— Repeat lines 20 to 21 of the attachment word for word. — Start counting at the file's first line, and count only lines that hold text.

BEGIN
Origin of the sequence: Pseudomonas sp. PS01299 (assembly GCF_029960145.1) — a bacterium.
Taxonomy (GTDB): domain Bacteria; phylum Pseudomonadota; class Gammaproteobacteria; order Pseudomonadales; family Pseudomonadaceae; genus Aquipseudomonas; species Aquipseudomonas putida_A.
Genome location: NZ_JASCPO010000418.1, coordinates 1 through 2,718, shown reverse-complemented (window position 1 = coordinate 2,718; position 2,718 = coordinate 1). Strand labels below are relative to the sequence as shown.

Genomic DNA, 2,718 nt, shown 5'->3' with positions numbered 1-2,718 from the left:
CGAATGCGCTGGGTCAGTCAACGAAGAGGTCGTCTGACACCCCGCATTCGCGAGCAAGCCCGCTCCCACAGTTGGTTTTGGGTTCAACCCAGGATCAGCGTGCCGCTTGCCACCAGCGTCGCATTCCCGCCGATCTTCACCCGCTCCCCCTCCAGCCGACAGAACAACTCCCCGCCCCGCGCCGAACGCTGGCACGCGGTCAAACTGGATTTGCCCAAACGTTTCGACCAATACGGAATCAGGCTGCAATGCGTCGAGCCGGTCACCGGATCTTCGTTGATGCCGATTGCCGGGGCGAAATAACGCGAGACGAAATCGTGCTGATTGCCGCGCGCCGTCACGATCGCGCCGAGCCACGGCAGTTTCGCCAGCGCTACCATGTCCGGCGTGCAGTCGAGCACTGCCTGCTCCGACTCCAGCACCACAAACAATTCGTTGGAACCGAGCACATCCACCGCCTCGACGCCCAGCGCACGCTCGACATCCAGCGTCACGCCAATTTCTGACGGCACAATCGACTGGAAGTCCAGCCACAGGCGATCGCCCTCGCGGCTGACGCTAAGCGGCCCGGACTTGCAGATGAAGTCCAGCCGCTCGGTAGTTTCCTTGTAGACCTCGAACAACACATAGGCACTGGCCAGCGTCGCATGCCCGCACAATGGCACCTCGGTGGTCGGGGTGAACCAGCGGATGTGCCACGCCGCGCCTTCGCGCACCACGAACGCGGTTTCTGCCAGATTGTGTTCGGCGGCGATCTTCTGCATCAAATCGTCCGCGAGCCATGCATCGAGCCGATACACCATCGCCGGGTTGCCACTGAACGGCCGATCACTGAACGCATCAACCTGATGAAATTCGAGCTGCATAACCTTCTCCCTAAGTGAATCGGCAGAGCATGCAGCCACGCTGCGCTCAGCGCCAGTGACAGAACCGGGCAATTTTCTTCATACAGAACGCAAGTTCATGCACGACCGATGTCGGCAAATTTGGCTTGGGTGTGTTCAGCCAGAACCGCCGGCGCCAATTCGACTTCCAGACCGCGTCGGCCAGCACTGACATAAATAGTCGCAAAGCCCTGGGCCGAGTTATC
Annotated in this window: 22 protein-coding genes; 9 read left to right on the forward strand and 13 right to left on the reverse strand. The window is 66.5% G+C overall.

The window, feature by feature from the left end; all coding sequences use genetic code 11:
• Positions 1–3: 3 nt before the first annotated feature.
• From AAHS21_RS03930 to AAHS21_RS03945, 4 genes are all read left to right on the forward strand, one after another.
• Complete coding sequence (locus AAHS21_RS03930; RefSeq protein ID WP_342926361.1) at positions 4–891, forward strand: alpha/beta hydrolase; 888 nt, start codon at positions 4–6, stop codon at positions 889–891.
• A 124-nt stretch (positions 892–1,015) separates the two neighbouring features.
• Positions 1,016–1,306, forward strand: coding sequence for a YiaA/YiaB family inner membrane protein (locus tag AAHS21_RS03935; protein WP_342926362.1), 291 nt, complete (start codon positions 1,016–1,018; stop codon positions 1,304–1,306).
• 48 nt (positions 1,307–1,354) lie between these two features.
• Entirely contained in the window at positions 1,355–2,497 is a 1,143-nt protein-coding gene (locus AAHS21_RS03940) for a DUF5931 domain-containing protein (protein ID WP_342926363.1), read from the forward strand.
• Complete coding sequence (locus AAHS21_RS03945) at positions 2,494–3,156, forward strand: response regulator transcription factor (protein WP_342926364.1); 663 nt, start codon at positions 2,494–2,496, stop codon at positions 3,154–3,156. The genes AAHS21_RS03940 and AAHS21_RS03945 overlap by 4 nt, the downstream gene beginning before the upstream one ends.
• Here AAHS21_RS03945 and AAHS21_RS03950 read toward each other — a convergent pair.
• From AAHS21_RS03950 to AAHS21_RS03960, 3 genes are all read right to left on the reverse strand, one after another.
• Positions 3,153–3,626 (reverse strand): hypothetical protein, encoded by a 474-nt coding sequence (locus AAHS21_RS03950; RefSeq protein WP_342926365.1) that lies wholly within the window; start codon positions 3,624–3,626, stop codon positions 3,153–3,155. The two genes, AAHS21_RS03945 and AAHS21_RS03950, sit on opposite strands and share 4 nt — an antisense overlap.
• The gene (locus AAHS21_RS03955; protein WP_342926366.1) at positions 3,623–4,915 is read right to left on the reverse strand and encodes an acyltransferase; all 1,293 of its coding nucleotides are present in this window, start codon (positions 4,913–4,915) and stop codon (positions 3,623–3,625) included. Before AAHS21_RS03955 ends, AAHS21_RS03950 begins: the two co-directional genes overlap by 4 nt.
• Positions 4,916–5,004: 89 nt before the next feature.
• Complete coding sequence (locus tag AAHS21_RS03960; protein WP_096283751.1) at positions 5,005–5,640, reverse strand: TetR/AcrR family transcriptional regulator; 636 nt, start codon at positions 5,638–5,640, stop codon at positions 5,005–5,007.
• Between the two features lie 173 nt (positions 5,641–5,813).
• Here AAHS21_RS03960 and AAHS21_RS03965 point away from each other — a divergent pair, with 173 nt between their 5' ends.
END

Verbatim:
• Positions 4,916–5,004: 89 nt before the next feature.
• Complete coding sequence (locus tag AAHS21_RS03960; protein WP_096283751.1) at positions 5,005–5,640, reverse strand: TetR/AcrR family transcriptional regulator; 636 nt, start codon at positions 5,638–5,640, stop codon at positions 5,005–5,007.